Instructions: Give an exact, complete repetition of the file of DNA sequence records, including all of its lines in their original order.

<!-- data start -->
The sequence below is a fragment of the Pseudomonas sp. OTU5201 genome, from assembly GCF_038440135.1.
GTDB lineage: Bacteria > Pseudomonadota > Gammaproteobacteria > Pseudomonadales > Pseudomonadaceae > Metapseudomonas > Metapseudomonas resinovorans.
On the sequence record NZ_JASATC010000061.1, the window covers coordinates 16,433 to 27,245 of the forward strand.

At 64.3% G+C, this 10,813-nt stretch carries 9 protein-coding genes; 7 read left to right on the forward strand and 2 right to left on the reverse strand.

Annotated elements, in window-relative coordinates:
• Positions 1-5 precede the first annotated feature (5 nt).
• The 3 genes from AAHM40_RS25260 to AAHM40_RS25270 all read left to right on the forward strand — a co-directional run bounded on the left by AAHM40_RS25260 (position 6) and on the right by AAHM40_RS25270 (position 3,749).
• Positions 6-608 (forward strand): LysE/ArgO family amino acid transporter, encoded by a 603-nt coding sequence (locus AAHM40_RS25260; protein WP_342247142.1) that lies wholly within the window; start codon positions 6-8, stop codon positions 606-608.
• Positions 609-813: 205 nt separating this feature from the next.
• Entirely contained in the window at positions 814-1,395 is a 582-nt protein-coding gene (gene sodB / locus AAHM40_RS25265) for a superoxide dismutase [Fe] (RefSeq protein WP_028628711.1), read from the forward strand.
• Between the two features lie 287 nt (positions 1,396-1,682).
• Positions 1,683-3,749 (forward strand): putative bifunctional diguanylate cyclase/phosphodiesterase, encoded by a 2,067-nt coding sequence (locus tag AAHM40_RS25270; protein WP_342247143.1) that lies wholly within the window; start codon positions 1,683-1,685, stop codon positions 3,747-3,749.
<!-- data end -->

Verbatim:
The sequence below is a fragment of the Pseudomonas sp. OTU5201 genome, from assembly GCF_038440135.1.
GTDB lineage: Bacteria > Pseudomonadota > Gammaproteobacteria > Pseudomonadales > Pseudomonadaceae > Metapseudomonas > Metapseudomonas resinovorans.
On the sequence record NZ_JASATC010000061.1, the window covers coordinates 16,433 to 27,245 of the forward strand.

At 64.3% G+C, this 10,813-nt stretch carries 9 protein-coding genes; 7 read left to right on the forward strand and 2 right to left on the reverse strand.

Annotated elements, in window-relative coordinates:
• Positions 1-5 precede the first annotated feature (5 nt).
• The 3 genes from AAHM40_RS25260 to AAHM40_RS25270 all read left to right on the forward strand — a co-directional run bounded on the left by AAHM40_RS25260 (position 6) and on the right by AAHM40_RS25270 (position 3,749).
• Positions 6-608 (forward strand): LysE/ArgO family amino acid transporter, encoded by a 603-nt coding sequence (locus AAHM40_RS25260; protein WP_342247142.1) that lies wholly within the window; start codon positions 6-8, stop codon positions 606-608.
• Positions 609-813: 205 nt separating this feature from the next.
• Entirely contained in the window at positions 814-1,395 is a 582-nt protein-coding gene (gene sodB / locus AAHM40_RS25265) for a superoxide dismutase [Fe] (RefSeq protein WP_028628711.1), read from the forward strand.
• Between the two features lie 287 nt (positions 1,396-1,682).
• Positions 1,683-3,749 (forward strand): putative bifunctional diguanylate cyclase/phosphodiesterase, encoded by a 2,067-nt coding sequence (locus tag AAHM40_RS25270; protein WP_342247143.1) that lies wholly within the window; start codon positions 1,683-1,685, stop codon positions 3,747-3,749.